In a recent editorial in the Veterinary Record, VetCompass team member Dan O’Neill outlines the continuing progress of veterinary practice-based research and describes the main UK projects currently leading the way in this relatively new field:
‘In recent years, the opportunities from veterinary research that uses electronic patient record (EPR) data have been increasingly recognised and, especially in the UK, application of these methods is now gathering momentum. Previously, veterinary clinical research had focused mainly on clinical data from referral centres, but the UK now has three major practice-based research (PBR) projects that collect and analyse primary care clinical data to answer questions relevant to primary care practitioners: the VetCompass Programme at the Royal Veterinary College, the Centre for Evidence Based Veterinary Medicine at the University of Nottingham, and SAVSNET at the University of Liverpool in partnership with the British Small Animal Veterinary Association. These projects offer a new research paradigm that actively engages practising veterinary surgeons in different ways and aims to effectively bridge between the research and practising arms of the profession.’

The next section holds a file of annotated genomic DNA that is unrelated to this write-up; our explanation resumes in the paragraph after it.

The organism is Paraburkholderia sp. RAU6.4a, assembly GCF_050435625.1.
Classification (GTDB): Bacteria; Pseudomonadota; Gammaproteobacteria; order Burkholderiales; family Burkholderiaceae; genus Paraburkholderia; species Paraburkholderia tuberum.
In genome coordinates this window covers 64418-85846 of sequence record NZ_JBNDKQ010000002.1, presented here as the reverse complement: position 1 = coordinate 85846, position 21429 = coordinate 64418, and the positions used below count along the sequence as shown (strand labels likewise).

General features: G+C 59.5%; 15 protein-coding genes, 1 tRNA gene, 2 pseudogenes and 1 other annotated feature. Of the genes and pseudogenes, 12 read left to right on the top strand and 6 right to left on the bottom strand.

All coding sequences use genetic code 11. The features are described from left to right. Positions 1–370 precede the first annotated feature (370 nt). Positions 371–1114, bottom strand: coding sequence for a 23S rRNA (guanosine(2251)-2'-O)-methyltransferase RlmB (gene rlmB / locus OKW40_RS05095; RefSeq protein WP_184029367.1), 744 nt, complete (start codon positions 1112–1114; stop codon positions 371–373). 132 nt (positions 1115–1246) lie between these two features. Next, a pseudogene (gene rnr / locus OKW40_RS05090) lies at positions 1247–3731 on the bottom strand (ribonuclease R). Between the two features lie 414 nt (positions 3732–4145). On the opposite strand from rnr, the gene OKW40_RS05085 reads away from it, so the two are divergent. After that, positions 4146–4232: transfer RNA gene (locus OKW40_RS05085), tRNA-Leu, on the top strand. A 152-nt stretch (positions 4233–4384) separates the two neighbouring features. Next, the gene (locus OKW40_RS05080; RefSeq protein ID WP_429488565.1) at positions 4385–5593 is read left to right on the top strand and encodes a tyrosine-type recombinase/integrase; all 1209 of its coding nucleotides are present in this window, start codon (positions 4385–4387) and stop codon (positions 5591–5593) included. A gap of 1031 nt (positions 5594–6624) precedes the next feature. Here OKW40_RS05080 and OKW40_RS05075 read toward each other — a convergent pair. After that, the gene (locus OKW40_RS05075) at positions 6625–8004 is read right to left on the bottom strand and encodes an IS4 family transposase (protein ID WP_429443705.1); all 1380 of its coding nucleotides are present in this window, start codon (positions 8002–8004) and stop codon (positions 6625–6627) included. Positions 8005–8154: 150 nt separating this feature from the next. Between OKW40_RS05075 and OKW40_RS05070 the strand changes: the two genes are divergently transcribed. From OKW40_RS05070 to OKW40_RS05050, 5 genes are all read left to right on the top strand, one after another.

The VetCompass programme has already played an important role in the development and promotion of large scale, primary-care practice-based research activities as a valid and valuable approach to studying companion animal health and welfare.
In our ongoing work we are committed to driving this exciting field even further ahead, developing innovative software and investigative methods to collate, process and analyse data from our huge, geographically representative network of UK clinics. We remain focussed on generating the vital evidence previously unavailable to those making clinical, ethical or policy decisions affecting the lives of companion animals.
A longer excerpt of the editorial (or full text for journal subscribers) is available online here.
Reference: O'NEILL, D. 2015. Building practice-based research in the UK. Veterinary Record, 176, 461-462.